Is it with l or ll and i or ii ? Maurice Casey comes to the rescue
One would wish that historians provide documentation that allows for a quick check. Vergeer consistently writes gens Paulii but a google doesn’t give a result. Wikipedia gives a gens Aemilii Paulli related to said Macedonian conquest. See wikipedia also on Paulus ~ Paullus: “The name exists since the Roman times and derives from the Roman family name Paulus or Paullus – in particular in the Roman patrician family of the Gens Aemilia (…).” Maurice Casey comes to the rescue:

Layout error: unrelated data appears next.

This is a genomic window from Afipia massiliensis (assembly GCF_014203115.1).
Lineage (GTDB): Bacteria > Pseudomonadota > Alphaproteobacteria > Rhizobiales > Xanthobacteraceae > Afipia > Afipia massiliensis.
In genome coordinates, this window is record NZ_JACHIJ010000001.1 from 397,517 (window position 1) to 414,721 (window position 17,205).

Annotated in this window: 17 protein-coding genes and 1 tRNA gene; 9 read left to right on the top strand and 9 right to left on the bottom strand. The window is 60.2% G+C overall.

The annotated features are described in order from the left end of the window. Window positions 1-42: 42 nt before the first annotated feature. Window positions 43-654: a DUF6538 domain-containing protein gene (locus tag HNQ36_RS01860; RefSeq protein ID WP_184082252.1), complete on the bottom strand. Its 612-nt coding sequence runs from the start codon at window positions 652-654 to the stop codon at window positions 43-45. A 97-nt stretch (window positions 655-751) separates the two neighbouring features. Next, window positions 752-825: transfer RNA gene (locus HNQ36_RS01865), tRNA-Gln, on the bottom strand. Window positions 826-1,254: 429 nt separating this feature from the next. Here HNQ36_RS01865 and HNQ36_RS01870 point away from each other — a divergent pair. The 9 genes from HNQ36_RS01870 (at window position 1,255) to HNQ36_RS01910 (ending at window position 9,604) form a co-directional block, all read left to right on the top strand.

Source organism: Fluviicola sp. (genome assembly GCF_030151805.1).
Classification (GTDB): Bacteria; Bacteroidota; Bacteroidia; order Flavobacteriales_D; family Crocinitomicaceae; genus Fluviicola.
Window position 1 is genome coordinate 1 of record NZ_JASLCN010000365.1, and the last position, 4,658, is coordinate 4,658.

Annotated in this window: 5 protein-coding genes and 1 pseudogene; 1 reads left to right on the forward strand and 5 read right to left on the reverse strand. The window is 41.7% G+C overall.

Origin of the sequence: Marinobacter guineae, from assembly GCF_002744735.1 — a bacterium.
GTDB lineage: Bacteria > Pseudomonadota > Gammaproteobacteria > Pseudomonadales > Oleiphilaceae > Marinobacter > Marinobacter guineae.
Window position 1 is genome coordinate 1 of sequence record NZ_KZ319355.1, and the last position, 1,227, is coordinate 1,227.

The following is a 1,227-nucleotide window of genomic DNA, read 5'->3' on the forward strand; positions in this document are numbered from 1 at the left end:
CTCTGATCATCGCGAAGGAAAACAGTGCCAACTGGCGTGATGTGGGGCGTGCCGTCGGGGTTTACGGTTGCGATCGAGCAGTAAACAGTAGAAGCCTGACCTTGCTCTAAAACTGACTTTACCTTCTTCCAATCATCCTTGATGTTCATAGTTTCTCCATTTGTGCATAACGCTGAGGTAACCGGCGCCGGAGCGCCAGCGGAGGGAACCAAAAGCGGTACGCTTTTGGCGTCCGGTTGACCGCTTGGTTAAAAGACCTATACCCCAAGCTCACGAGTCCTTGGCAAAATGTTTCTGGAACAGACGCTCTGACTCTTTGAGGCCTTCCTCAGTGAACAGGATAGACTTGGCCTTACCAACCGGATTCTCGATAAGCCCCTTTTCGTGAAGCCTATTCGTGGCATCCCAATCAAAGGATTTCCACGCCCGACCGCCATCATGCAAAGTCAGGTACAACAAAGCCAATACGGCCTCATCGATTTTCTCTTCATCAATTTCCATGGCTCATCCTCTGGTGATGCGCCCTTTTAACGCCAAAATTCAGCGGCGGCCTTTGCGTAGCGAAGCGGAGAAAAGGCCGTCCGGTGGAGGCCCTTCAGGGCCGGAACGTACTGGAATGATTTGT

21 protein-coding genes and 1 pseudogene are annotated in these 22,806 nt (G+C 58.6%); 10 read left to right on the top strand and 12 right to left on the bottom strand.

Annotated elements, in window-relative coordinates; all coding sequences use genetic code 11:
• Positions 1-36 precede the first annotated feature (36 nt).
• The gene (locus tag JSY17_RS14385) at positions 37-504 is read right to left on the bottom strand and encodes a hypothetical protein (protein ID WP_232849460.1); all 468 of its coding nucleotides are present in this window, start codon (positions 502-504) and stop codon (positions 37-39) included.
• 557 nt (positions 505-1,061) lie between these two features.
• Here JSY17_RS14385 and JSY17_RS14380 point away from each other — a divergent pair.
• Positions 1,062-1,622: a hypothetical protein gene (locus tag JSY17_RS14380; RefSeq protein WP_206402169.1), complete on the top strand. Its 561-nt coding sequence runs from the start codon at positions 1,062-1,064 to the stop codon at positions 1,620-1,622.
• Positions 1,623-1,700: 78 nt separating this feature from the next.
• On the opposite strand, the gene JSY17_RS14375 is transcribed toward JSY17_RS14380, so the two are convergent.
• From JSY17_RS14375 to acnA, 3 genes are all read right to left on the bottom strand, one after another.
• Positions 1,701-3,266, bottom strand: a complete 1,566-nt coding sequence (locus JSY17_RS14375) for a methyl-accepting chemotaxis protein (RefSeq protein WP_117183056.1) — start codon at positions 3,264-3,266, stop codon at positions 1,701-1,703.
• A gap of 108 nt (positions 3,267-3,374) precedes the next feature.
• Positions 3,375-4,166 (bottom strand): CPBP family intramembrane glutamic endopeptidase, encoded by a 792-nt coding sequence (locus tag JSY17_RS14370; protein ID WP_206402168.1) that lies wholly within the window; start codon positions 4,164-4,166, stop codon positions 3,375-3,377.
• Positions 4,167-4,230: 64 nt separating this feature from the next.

“He was ‘circumcised on the eighth day … a Hebrew from Hebrews’ (Phil. 3.5), so his parents were Aramaic-speaking Jews, and observant at least when they could be. He was also a Roman citizen, as we know from Acts. To be born both a Jew and a Roman citizen, this far east and as early as this, his mother, or both his grandmothers, must have been slaves, and his father, or both his grandfathers, must either have been slaves too, or they must have served in the auxiliary legions, in which case they could be granted Roman citizenship when they retired from active service. Hence Paul’s Roman name, Paul, and the fact that Luke lets slip that Saul was also called Paul just when he encountered the proconsul Sergius Paulus, governor of Cyprus (Acts 13.9). Sergius Paulus was a distinguished member of the Roman gens Pauli [ ! ], to a member of whom one or more members of Paul’s family had been enslaved. This explains Paul’s Graeco-Roman name. None of this is known to mythicists, for the highly regrettable reason that it is hardly known to conventional scholarship either. I have seen it properly presented only in a 1994 article by the classicist Peter van Minnen, which New Testament scholars have generally ignored. ” (Maurice Casey, “Jesus: Evidence and Argument or Mythicist Myths?” (2014) p 151.)